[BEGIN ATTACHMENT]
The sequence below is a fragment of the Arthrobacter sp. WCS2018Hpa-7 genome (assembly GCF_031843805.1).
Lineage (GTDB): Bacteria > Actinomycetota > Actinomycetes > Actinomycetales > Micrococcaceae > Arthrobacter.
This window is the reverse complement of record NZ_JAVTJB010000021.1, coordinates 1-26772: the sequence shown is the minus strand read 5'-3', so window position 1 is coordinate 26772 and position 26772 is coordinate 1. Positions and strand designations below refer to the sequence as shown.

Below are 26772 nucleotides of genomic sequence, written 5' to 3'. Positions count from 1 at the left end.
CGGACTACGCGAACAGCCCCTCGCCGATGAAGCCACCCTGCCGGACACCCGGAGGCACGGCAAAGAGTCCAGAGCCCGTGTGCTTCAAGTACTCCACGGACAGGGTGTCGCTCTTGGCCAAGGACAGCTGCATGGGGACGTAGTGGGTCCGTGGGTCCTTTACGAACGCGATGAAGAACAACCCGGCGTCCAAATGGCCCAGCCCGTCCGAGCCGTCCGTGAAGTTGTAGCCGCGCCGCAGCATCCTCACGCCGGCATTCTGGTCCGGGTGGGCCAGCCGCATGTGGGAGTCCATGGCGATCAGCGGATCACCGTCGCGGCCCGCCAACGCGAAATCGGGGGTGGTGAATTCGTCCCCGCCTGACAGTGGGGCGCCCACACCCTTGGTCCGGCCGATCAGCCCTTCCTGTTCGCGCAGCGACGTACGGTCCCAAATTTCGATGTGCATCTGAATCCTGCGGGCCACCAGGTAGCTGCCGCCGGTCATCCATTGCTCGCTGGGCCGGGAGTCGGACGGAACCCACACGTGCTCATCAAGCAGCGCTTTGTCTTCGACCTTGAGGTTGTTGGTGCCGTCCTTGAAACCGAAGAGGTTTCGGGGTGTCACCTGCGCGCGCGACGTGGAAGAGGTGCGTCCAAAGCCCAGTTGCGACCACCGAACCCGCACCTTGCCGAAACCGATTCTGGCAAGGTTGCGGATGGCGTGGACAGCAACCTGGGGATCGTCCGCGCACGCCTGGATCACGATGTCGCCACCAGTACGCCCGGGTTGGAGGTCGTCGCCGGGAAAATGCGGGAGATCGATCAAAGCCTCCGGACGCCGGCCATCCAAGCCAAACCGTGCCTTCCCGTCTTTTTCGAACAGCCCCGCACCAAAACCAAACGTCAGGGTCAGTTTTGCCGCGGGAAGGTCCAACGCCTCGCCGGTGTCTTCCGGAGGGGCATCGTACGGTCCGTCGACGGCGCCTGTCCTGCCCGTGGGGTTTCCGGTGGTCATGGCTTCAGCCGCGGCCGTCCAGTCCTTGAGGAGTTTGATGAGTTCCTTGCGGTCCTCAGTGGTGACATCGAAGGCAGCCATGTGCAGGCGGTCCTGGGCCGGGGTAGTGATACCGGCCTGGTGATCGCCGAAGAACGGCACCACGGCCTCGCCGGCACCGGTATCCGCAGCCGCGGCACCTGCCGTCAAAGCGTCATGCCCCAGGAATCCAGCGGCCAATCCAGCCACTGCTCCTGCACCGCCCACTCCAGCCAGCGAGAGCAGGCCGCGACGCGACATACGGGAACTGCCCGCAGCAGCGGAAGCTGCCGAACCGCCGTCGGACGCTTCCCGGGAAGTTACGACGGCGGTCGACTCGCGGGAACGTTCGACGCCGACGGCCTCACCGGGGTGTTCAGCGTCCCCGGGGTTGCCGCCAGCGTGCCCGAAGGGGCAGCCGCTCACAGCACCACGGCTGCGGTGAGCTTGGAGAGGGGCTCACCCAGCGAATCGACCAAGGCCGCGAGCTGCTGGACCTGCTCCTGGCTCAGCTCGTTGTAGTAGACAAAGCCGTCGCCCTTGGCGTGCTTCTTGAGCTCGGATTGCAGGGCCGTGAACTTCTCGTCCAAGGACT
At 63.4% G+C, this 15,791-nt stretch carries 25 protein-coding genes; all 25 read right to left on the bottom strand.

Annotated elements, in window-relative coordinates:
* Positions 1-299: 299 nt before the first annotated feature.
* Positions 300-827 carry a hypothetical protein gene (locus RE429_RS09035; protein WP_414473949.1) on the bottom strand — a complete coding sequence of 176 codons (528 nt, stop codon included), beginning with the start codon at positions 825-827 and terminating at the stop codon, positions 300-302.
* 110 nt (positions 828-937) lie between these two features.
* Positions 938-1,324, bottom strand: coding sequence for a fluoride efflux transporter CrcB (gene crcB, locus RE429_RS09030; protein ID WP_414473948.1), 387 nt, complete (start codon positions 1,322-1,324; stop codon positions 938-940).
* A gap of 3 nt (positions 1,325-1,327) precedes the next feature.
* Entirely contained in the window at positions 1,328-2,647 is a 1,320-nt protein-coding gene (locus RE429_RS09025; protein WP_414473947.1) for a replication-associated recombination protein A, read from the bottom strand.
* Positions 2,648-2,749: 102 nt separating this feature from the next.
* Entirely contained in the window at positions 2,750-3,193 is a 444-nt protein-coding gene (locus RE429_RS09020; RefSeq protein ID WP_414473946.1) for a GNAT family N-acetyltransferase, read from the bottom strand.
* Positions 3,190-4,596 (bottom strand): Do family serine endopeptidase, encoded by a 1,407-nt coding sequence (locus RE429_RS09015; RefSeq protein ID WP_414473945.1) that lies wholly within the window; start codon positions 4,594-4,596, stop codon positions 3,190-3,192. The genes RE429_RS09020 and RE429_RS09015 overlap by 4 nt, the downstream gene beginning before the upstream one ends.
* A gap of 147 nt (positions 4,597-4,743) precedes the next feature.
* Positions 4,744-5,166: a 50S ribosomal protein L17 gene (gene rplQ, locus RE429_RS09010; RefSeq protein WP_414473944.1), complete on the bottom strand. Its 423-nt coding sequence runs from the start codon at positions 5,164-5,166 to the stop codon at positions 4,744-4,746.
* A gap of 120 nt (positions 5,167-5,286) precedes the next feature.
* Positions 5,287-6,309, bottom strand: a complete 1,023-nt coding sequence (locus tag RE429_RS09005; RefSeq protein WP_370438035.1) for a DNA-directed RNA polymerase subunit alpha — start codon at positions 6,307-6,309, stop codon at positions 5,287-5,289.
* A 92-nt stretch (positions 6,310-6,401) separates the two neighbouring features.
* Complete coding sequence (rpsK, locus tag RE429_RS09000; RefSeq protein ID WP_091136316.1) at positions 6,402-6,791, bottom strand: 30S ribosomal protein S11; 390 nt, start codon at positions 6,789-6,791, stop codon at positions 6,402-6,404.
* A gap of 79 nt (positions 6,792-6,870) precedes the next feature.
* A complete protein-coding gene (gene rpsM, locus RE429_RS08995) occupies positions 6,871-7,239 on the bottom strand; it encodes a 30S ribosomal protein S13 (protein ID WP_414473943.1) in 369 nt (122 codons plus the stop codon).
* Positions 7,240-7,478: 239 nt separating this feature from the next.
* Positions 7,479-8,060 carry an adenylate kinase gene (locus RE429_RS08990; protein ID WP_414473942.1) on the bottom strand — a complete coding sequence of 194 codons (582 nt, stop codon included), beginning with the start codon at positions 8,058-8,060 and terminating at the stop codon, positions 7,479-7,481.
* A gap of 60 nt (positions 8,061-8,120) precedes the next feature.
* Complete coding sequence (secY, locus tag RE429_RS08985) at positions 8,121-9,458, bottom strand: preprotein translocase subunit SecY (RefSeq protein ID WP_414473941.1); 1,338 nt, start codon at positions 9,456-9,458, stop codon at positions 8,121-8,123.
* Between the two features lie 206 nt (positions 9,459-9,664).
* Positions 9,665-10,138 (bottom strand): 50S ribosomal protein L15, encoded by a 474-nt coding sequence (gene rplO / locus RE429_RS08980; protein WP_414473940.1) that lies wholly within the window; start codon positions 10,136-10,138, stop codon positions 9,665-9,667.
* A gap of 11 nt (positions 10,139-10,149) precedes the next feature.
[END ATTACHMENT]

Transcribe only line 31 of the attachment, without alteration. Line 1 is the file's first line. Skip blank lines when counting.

* A gap of 11 nt (positions 10,139-10,149) precedes the next feature.